UVSC College Times
|Previous||1 of 8||Next|
small (250x250 max)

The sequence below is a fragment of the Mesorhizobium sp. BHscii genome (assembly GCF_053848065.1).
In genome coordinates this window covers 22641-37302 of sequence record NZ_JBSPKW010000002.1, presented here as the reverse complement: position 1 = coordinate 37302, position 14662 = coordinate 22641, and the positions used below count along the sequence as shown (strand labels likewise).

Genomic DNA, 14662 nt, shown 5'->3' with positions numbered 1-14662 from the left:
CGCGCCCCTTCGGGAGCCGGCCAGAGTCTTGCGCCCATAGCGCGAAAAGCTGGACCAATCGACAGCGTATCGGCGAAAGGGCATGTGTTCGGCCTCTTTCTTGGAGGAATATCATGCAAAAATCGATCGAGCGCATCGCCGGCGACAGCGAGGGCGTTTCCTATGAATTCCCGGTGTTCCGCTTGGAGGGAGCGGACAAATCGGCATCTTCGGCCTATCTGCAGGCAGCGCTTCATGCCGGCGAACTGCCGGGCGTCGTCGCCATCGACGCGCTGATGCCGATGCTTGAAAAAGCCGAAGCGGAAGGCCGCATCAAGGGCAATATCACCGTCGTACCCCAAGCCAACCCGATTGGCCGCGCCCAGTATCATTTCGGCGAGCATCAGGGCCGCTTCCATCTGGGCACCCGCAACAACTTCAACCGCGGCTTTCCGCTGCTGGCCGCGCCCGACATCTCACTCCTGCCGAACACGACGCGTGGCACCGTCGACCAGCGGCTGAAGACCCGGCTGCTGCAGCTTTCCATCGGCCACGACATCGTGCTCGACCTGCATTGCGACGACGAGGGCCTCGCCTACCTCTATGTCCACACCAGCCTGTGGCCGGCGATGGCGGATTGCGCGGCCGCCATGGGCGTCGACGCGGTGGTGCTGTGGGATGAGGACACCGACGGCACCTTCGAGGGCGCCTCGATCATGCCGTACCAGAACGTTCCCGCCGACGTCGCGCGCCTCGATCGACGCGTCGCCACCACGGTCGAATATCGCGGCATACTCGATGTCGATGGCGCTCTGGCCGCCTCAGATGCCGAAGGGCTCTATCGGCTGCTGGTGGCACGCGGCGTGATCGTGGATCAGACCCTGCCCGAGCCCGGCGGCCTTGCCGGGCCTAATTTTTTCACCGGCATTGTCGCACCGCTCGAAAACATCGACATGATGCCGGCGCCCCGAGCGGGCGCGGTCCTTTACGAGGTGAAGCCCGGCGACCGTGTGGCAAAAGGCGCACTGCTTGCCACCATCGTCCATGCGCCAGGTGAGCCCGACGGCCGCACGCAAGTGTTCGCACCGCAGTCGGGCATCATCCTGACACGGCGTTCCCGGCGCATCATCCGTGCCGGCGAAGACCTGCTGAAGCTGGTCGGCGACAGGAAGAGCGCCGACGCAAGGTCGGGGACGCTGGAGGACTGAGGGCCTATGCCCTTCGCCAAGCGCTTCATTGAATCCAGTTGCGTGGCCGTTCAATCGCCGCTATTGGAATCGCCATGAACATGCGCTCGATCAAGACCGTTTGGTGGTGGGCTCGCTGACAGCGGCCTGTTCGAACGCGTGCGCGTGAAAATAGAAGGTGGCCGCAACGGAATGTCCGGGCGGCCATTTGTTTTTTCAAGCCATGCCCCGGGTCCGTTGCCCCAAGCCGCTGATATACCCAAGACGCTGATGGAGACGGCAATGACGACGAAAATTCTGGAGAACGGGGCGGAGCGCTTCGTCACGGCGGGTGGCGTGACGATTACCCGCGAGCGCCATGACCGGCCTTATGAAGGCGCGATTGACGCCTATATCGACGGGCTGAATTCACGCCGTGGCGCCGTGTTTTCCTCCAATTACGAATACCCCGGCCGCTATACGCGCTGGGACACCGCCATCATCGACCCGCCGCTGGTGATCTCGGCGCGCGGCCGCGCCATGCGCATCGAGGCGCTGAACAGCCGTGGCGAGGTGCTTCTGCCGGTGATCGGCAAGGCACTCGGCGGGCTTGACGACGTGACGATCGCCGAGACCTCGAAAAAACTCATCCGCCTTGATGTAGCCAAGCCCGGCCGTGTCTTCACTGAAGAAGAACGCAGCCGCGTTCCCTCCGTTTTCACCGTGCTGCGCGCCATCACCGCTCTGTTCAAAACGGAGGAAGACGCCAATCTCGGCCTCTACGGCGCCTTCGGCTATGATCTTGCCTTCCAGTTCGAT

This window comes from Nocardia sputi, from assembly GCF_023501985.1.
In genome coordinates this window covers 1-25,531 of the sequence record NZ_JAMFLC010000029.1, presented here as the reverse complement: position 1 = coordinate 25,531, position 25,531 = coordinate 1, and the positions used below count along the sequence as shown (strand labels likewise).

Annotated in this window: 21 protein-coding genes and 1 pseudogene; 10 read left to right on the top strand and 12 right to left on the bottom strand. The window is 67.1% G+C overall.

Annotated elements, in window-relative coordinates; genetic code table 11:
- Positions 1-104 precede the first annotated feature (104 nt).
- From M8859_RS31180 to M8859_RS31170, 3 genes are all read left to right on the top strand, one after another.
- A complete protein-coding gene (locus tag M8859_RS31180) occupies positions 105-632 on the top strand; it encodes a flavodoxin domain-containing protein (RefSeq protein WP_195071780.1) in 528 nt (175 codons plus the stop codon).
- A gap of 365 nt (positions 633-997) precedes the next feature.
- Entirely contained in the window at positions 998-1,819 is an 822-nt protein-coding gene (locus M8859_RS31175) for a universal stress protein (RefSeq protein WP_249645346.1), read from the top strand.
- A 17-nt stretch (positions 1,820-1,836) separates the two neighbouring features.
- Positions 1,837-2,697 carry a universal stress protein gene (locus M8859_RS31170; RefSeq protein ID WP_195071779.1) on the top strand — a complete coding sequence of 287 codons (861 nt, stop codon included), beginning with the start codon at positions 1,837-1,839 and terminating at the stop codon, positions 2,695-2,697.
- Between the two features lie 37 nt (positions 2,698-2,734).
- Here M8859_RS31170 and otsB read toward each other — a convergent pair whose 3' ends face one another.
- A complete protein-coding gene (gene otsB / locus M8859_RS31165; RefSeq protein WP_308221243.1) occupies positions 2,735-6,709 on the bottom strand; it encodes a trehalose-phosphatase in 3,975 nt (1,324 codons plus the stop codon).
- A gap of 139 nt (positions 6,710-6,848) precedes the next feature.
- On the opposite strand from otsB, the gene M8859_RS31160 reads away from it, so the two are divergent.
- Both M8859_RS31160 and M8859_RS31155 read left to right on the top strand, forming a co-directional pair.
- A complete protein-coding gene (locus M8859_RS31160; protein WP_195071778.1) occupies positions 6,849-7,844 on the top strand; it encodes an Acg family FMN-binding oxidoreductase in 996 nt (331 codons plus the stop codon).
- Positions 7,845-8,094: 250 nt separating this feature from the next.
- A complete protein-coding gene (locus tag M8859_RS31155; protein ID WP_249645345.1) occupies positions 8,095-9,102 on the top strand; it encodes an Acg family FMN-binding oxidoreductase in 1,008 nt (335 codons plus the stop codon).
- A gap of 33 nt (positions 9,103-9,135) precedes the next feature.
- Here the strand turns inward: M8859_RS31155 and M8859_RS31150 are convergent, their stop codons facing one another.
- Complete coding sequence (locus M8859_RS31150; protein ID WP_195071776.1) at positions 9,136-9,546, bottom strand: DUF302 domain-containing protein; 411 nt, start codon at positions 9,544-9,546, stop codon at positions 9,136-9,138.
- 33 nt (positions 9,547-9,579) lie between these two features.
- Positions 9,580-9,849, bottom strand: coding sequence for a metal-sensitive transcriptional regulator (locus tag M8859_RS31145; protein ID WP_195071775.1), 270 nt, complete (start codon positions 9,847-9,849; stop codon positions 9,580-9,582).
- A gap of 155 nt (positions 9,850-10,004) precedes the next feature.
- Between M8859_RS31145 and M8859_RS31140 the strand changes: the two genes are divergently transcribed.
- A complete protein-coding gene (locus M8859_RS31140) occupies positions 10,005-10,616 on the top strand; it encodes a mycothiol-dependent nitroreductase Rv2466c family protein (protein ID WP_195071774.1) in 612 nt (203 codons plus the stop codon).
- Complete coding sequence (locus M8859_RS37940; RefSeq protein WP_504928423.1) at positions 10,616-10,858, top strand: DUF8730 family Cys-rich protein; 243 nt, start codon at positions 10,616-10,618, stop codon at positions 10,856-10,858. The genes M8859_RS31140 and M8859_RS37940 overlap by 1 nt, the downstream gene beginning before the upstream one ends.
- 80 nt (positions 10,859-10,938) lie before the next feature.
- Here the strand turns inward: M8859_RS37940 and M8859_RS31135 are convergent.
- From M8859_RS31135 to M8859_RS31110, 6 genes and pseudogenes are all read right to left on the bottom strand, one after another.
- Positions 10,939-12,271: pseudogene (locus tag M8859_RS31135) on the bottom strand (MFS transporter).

medium (500x500 max)
large ( > 500x500)
Loading content ...